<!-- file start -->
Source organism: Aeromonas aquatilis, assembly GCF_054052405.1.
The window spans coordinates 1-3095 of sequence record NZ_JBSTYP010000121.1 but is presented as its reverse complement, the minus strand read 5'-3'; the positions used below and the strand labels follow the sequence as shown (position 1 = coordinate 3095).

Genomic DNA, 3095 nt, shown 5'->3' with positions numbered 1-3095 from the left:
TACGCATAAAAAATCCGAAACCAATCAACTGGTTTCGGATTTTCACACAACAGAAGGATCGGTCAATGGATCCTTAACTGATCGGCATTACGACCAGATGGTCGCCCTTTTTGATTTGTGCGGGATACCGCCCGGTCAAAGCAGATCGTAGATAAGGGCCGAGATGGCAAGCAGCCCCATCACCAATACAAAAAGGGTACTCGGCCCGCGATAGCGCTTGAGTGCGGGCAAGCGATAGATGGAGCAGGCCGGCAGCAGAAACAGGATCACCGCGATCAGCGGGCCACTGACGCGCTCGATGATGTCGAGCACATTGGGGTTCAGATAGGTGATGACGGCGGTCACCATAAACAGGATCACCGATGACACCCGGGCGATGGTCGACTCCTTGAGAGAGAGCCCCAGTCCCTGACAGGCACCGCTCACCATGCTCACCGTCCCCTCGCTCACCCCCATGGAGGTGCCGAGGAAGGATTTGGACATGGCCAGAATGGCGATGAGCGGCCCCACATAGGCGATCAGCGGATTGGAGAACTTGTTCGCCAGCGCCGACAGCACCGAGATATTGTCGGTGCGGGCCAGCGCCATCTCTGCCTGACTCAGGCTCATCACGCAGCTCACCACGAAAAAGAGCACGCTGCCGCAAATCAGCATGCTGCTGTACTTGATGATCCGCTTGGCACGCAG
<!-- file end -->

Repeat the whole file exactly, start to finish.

Source organism: Aeromonas aquatilis, assembly GCF_054052405.1.
The window spans coordinates 1-3095 of sequence record NZ_JBSTYP010000121.1 but is presented as its reverse complement, the minus strand read 5'-3'; the positions used below and the strand labels follow the sequence as shown (position 1 = coordinate 3095).

Genomic DNA, 3095 nt, shown 5'->3' with positions numbered 1-3095 from the left:
TACGCATAAAAAATCCGAAACCAATCAACTGGTTTCGGATTTTCACACAACAGAAGGATCGGTCAATGGATCCTTAACTGATCGGCATTACGACCAGATGGTCGCCCTTTTTGATTTGTGCGGGATACCGCCCGGTCAAAGCAGATCGTAGATAAGGGCCGAGATGGCAAGCAGCCCCATCACCAATACAAAAAGGGTACTCGGCCCGCGATAGCGCTTGAGTGCGGGCAAGCGATAGATGGAGCAGGCCGGCAGCAGAAACAGGATCACCGCGATCAGCGGGCCACTGACGCGCTCGATGATGTCGAGCACATTGGGGTTCAGATAGGTGATGACGGCGGTCACCATAAACAGGATCACCGATGACACCCGGGCGATGGTCGACTCCTTGAGAGAGAGCCCCAGTCCCTGACAGGCACCGCTCACCATGCTCACCGTCCCCTCGCTCACCCCCATGGAGGTGCCGAGGAAGGATTTGGACATGGCCAGAATGGCGATGAGCGGCCCCACATAGGCGATCAGCGGATTGGAGAACTTGTTCGCCAGCGCCGACAGCACCGAGATATTGTCGGTGCGGGCCAGCGCCATCTCTGCCTGACTCAGGCTCATCACGCAGCTCACCACGAAAAAGAGCACGCTGCCGCAAATCAGCATGCTGCTGTACTTGATGATCCGCTTGGCACGCAG